This is a journey that allows for staying within the shared pain and mourning.
Yaakov knows that in his death he may leave his sons with a chasm between them and provides them with an opportunity to heal.
The promise of burial in the land of Israel is not just a closure for Yaakov and his sons but serves a greater purpose as well. Parshas Vayechi serves as a bridge between Chumash Bereshit, telling the stories of the patriarchs, and Chumash Shemot, telling of the people of Israel becoming a nation. It is not just Yaakov’s life that has reached its end, but the entire first phase in the development of the nation of Israel ends with him. Yaakov is completely aware of his status as the final patriarch and its implications.
The preparations for his death are more than personal and familial closure – they are the conclusion of a chapter in a nations’ life and the establishment of structures that will further use the nation of Israel in the future. Yaakov’s actions need to be seen in this context as well.
The words “His sons carried him” (Bereshit 50:13), Rashi interprets: “In the order of the banners they were arranged here”. Yaakov determined the very order in which his sons were to carry his coffin, guiding them to walk as they would later travel through the desert. Yaakov knew that his sons and family are about to face years of bondage, after which they will eventually leave together as a nation towards the promised land. Now, he already assigns them a task that will allow them a glimpse into that future – a joint travel through the desert from Egypt to the land of their fathers. Yaakov’s burial in the land of Israel is a milestone in the redemption from Egypt. The bondage has not yet begun, but Yaakov’s burial journey is a reminder for the nation in forming that the land of Israel – not Egypt – is where their roots truly lie. It is where their fathers are buried, and it is towards there that they will one day set out. Thus, Yaakov creates a certain reminder for his sons and marks the way to freedom, the way home.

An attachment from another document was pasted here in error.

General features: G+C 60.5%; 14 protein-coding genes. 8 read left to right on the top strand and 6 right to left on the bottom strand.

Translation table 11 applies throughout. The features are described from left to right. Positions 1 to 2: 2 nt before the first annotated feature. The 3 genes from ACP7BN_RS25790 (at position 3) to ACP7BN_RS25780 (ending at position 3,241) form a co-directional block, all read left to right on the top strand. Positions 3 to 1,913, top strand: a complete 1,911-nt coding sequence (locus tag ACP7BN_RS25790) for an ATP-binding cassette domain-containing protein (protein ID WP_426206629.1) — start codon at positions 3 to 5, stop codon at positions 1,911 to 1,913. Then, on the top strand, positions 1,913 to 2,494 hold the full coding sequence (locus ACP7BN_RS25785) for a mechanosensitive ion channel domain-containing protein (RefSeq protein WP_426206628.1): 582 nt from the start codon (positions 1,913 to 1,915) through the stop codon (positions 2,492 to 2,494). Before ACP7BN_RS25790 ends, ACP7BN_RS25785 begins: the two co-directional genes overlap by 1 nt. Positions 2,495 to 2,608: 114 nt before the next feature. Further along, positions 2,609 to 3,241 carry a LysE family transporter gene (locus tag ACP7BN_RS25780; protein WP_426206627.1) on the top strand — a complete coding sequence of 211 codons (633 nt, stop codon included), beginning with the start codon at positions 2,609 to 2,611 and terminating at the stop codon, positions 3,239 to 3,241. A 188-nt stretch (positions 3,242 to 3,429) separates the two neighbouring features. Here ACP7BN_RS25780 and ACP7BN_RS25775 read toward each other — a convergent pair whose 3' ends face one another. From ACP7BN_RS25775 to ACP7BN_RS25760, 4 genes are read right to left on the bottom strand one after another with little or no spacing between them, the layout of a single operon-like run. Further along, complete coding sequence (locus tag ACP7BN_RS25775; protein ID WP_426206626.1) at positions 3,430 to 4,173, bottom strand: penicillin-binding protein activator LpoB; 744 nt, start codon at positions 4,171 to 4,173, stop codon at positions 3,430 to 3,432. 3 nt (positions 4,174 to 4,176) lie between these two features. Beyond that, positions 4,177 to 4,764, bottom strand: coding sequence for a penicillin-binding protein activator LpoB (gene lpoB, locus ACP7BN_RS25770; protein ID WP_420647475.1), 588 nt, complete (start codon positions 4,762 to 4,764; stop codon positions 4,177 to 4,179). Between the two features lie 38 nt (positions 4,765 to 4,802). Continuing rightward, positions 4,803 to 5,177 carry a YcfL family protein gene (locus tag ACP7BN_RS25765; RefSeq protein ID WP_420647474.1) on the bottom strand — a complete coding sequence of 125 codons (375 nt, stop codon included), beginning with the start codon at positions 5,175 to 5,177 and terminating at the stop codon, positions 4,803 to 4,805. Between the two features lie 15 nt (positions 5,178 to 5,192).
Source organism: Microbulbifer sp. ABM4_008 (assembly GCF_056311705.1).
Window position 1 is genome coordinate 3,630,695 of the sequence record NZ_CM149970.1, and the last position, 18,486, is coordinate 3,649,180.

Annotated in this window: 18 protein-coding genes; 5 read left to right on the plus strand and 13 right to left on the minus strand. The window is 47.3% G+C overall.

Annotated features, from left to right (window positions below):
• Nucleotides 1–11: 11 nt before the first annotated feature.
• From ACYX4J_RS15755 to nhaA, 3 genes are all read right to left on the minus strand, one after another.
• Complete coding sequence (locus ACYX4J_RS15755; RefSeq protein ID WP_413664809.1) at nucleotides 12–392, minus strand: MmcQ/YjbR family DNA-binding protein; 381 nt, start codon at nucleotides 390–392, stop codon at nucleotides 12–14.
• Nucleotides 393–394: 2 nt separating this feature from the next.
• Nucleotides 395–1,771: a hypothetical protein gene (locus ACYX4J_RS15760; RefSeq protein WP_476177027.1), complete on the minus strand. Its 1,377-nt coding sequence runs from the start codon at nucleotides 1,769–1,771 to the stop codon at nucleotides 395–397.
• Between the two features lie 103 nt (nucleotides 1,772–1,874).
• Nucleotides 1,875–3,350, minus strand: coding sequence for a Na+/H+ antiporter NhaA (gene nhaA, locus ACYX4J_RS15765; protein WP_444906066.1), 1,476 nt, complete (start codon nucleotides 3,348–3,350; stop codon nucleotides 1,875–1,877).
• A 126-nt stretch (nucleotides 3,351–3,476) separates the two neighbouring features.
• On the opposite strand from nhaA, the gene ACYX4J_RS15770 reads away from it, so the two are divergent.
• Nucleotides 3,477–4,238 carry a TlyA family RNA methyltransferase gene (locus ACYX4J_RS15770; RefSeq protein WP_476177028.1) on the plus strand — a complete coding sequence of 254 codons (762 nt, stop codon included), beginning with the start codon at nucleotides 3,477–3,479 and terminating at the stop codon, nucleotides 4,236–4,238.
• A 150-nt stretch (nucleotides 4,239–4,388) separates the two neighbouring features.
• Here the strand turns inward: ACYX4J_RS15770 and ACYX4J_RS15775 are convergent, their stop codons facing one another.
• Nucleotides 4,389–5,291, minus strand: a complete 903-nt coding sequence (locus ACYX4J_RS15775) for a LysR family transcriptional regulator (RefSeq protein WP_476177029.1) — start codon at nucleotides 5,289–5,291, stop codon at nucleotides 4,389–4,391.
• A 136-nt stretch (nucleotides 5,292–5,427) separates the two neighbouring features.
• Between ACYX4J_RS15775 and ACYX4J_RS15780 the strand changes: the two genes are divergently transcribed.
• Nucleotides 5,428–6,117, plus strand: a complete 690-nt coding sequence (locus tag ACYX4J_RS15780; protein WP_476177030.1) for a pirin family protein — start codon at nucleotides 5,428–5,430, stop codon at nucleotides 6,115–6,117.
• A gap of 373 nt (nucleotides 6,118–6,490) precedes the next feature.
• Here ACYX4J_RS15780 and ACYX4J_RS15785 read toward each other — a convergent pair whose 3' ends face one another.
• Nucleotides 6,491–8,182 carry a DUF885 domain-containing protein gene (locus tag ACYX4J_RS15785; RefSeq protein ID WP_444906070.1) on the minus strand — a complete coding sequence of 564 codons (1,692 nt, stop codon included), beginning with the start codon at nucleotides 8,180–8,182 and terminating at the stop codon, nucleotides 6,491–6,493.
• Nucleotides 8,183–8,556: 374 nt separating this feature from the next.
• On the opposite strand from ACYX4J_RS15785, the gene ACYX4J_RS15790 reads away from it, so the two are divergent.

Yaakov teaches us how to face death. He does not fear death for he meets it well-prepared.
He leaves behind instructions allowing him to rest in peace, knowing he provided a better future for his family. He rallies his entire family into being part of the process and enables them to be prepared in the face of the inevitable. In doing so Yaakov also enables the existence of the nation of Israel and makes sure that despite the coming enslavement there will be unity, hope and purpose. In his actions he lights the way for us as well, reminding us of the power of partnership and the power of hope.
Rivka Wietchner is a member of the Israeli Rabbinate Beit Midrash at the Shalom Hartman Institute. She is a fellow of the Herzog College Women’s Beit Midrash and holds an MA in Theory and Policy of Art from Bezalel Academy of Art. Originally from Har Bracha in Samaria, Israel, and nowadays lives in Jerusalem. Previously, she was part of various Beit Midrash programs and served as an OU-JLIC Co-Director and Educator at University of Chicago Hillel. Rivka has a BA from the Open University of Israel and a Kallah Teacher Certification from Nishmat. Rivka is married to David, a rabbi and doctoral student in philosophy at Bar Ilan University. She is a mother of four and in her free time, she loves to read and paint.